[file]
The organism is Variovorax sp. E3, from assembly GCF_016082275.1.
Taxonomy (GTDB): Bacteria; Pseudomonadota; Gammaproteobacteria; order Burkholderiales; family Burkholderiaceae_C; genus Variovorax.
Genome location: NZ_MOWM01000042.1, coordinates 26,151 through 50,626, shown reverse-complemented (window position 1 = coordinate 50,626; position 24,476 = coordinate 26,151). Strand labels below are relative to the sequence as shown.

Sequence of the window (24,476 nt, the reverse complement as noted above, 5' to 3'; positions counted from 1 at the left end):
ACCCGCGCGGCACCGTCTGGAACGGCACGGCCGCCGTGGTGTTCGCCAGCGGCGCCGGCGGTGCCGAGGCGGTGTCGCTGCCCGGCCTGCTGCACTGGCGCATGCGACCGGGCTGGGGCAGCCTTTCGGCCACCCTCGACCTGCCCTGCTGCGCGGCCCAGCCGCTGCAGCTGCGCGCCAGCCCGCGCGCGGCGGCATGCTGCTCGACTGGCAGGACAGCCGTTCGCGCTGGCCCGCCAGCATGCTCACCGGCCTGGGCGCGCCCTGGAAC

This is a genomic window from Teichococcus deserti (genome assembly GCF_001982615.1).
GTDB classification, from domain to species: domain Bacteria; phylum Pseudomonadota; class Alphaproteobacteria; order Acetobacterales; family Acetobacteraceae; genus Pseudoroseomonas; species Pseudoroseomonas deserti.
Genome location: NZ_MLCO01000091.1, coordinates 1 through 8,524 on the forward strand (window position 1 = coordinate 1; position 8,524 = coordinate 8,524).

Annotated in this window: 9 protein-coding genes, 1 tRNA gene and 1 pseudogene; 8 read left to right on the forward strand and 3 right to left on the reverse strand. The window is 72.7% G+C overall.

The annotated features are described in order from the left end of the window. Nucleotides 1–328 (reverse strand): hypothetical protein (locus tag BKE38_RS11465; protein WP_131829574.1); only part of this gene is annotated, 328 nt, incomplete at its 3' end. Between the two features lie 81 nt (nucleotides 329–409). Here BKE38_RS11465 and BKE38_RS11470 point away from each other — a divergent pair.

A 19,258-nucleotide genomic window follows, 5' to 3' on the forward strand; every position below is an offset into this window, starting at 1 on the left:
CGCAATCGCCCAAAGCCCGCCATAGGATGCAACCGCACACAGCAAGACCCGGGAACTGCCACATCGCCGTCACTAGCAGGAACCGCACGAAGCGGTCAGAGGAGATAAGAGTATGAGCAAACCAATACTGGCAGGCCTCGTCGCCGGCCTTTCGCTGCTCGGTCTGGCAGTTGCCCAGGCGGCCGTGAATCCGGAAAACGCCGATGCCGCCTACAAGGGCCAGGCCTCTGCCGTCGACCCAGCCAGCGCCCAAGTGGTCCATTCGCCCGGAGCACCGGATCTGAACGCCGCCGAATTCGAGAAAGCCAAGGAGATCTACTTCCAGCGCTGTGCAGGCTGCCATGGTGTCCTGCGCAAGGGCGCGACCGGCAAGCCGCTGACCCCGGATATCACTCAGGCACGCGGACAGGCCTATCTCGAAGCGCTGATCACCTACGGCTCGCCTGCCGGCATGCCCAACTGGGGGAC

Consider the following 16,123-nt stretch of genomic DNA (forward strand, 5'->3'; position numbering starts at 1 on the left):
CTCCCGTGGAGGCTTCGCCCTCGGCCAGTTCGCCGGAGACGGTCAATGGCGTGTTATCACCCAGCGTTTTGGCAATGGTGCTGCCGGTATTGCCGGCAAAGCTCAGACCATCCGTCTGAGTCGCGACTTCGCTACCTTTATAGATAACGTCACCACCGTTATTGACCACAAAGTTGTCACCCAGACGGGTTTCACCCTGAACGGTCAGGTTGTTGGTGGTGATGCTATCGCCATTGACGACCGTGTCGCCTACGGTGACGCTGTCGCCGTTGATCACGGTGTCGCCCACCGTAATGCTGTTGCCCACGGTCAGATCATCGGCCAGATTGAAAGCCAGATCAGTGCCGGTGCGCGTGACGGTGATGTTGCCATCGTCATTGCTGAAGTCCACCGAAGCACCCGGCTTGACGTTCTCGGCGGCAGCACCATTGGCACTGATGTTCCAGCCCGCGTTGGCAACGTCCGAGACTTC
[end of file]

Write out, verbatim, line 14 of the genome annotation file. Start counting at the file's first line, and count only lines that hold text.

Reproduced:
CTCCCGTGGAGGCTTCGCCCTCGGCCAGTTCGCCGGAGACGGTCAATGGCGTGTTATCACCCAGCGTTTTGGCAATGGTGCTGCCGGTATTGCCGGCAAAGCTCAGACCATCCGTCTGAGTCGCGACTTCGCTACCTTTATAGATAACGTCACCACCGTTATTGACCACAAAGTTGTCACCCAGACGGGTTTCACCCTGAACGGTCAGGTTGTTGGTGGTGATGCTATCGCCATTGACGACCGTGTCGCCTACGGTGACGCTGTCGCCGTTGATCACGGTGTCGCCCACCGTAATGCTGTTGCCCACGGTCAGATCATCGGCCAGATTGAAAGCCAGATCAGTGCCGGTGCGCGTGACGGTGATGTTGCCATCGTCATTGCTGAAGTCCACCGAAGCACCCGGCTTGACGTTCTCGGCGGCAGCACCATTGGCACTGATGTTCCAGCCCGCGTTGGCAACGTCCGAGACTTC